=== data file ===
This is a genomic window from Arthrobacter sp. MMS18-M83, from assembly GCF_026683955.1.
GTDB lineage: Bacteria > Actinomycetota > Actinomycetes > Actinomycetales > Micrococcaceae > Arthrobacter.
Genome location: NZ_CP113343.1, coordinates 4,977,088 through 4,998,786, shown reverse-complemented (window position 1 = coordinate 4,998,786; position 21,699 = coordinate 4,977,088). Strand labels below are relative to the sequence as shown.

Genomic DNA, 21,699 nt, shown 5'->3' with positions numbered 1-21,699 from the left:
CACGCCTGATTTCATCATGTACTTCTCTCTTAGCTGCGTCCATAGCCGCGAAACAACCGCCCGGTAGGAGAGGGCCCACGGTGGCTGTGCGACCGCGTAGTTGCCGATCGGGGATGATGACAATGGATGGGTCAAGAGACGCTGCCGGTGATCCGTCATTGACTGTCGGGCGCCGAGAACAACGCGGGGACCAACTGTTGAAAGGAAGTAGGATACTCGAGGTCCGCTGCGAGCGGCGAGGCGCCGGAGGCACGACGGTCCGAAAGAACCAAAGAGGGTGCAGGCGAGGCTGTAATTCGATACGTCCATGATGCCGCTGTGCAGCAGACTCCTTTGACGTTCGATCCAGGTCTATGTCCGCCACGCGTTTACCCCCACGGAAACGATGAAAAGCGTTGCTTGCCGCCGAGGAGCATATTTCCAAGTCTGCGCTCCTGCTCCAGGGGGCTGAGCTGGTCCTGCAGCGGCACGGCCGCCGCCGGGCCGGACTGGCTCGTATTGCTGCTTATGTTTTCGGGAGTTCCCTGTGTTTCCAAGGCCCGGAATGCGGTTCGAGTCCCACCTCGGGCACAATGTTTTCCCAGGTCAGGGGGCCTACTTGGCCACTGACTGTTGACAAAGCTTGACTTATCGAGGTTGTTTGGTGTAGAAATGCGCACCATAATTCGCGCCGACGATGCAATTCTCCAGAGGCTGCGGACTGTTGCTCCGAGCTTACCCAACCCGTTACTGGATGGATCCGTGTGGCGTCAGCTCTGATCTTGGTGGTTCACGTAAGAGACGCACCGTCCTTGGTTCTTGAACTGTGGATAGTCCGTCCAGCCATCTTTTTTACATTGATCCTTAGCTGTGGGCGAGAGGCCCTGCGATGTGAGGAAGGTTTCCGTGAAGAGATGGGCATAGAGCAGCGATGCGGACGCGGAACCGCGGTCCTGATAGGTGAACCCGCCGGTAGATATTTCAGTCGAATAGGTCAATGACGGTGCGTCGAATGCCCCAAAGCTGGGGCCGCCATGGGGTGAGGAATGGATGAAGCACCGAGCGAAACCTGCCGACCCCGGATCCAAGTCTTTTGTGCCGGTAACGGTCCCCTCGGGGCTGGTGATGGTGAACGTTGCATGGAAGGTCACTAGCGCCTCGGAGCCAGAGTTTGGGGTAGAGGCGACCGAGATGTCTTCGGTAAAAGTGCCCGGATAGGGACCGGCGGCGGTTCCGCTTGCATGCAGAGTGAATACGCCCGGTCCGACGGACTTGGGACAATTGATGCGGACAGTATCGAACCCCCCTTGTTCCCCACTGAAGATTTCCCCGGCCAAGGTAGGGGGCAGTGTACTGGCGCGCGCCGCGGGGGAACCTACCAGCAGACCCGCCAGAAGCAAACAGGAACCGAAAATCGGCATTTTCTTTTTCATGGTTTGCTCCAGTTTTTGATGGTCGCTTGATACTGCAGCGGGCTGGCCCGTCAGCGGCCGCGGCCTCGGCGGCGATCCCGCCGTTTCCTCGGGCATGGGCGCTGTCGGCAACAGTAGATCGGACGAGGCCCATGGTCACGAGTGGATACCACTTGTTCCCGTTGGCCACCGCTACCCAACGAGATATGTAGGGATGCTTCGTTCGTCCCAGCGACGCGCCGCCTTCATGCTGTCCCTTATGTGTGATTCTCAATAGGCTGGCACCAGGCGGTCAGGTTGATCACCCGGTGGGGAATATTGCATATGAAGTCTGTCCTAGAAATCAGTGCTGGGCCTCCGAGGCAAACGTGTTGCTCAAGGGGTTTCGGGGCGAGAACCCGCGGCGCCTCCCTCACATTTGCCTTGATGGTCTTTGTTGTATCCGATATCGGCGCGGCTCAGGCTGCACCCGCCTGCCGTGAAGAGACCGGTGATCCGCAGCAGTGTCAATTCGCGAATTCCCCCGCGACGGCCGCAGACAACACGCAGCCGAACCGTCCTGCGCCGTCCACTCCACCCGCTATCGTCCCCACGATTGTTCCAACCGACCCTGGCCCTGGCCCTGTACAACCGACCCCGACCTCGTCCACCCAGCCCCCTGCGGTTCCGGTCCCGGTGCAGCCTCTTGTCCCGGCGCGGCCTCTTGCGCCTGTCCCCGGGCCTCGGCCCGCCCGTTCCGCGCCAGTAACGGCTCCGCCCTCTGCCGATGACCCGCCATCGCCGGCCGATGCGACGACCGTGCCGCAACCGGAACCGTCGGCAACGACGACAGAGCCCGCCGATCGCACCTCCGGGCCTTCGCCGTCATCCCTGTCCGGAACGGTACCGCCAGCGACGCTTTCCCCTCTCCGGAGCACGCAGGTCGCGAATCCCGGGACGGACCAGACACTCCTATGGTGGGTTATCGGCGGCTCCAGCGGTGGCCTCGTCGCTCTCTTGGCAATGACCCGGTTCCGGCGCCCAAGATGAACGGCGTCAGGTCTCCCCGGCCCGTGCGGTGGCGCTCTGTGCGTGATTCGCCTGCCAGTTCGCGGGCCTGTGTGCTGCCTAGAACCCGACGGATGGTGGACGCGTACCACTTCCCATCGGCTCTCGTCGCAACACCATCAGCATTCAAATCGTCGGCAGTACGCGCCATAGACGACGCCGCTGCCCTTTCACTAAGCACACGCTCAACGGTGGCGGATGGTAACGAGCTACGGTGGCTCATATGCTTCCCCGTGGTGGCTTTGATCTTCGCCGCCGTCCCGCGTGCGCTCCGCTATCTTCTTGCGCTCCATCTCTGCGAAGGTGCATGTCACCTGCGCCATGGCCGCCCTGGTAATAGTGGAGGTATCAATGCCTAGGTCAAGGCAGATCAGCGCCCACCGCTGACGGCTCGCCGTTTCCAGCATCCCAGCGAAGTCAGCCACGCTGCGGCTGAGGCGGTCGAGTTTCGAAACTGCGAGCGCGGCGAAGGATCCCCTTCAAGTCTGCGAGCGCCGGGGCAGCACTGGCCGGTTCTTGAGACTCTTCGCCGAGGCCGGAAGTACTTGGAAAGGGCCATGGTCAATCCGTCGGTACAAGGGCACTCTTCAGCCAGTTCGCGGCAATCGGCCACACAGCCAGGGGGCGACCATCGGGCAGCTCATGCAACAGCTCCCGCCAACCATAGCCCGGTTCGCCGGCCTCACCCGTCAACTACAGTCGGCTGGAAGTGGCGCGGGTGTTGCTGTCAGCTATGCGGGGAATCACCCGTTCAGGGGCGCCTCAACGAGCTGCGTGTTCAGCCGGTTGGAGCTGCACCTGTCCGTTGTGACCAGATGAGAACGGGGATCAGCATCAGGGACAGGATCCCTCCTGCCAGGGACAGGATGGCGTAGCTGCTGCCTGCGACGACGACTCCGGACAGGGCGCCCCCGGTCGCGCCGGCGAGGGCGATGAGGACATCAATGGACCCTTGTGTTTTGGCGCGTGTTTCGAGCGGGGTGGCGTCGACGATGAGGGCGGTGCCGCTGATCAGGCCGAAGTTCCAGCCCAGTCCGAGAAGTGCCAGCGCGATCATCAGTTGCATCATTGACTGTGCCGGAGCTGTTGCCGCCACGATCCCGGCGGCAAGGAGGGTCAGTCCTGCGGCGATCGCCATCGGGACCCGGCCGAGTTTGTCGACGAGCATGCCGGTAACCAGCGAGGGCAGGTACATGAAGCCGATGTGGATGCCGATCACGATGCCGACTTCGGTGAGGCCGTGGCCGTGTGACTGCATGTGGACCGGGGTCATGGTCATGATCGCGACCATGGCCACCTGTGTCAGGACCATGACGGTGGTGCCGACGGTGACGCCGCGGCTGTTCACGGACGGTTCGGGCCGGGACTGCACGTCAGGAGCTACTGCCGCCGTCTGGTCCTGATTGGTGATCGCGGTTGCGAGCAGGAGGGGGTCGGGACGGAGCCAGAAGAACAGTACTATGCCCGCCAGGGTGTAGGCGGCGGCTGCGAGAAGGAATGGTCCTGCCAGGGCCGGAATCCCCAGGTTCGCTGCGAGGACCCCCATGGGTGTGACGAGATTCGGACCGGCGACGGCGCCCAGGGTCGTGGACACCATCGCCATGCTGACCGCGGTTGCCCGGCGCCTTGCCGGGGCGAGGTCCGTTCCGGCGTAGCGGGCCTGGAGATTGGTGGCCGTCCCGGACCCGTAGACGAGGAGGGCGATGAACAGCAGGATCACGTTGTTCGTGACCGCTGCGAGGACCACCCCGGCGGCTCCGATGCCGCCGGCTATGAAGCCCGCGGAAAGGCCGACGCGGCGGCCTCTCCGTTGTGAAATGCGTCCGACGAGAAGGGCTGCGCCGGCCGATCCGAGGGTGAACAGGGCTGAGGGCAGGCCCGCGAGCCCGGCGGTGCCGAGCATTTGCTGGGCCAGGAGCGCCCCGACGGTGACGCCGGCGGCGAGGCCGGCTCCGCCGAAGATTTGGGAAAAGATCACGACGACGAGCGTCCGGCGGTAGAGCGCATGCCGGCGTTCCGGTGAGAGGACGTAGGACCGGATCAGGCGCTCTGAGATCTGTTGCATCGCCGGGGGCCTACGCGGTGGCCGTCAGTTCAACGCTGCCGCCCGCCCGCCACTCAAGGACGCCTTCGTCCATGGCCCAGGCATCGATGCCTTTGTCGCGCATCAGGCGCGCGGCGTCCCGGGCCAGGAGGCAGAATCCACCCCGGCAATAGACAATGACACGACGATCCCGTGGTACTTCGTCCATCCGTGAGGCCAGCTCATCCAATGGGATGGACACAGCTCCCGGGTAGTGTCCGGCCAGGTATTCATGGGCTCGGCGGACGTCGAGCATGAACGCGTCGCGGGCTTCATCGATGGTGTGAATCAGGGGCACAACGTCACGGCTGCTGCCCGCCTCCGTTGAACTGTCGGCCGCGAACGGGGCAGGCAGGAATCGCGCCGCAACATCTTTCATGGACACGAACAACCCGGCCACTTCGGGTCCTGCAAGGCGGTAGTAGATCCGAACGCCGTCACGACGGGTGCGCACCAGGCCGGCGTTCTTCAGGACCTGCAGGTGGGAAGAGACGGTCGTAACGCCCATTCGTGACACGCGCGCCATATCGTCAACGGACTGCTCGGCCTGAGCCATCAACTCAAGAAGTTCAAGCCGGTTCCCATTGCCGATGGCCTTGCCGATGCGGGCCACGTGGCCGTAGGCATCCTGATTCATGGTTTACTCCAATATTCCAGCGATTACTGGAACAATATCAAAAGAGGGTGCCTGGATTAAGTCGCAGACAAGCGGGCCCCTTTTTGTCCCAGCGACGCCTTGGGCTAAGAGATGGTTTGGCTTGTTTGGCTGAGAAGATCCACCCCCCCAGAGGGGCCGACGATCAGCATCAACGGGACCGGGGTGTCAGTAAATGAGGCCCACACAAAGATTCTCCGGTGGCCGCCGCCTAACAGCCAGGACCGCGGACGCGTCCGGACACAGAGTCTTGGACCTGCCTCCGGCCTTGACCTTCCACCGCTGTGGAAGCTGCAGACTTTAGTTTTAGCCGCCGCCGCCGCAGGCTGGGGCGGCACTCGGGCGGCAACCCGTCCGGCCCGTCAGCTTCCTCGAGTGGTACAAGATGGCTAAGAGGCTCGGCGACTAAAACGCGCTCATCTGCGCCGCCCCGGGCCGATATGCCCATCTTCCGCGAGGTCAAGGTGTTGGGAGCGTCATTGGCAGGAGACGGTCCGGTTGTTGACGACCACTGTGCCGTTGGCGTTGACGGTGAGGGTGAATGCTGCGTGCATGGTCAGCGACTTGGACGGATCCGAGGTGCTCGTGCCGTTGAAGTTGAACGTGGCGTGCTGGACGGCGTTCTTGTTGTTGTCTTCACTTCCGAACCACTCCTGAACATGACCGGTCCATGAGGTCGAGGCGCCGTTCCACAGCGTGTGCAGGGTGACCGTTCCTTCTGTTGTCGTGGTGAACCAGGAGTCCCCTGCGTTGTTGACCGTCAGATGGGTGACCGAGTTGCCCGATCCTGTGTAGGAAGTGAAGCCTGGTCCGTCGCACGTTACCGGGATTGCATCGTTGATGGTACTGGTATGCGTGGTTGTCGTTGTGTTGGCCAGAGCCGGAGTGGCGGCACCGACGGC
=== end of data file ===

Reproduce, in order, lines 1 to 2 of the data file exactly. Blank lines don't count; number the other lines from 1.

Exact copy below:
This is a genomic window from Arthrobacter sp. MMS18-M83, from assembly GCF_026683955.1.
GTDB lineage: Bacteria > Actinomycetota > Actinomycetes > Actinomycetales > Micrococcaceae > Arthrobacter.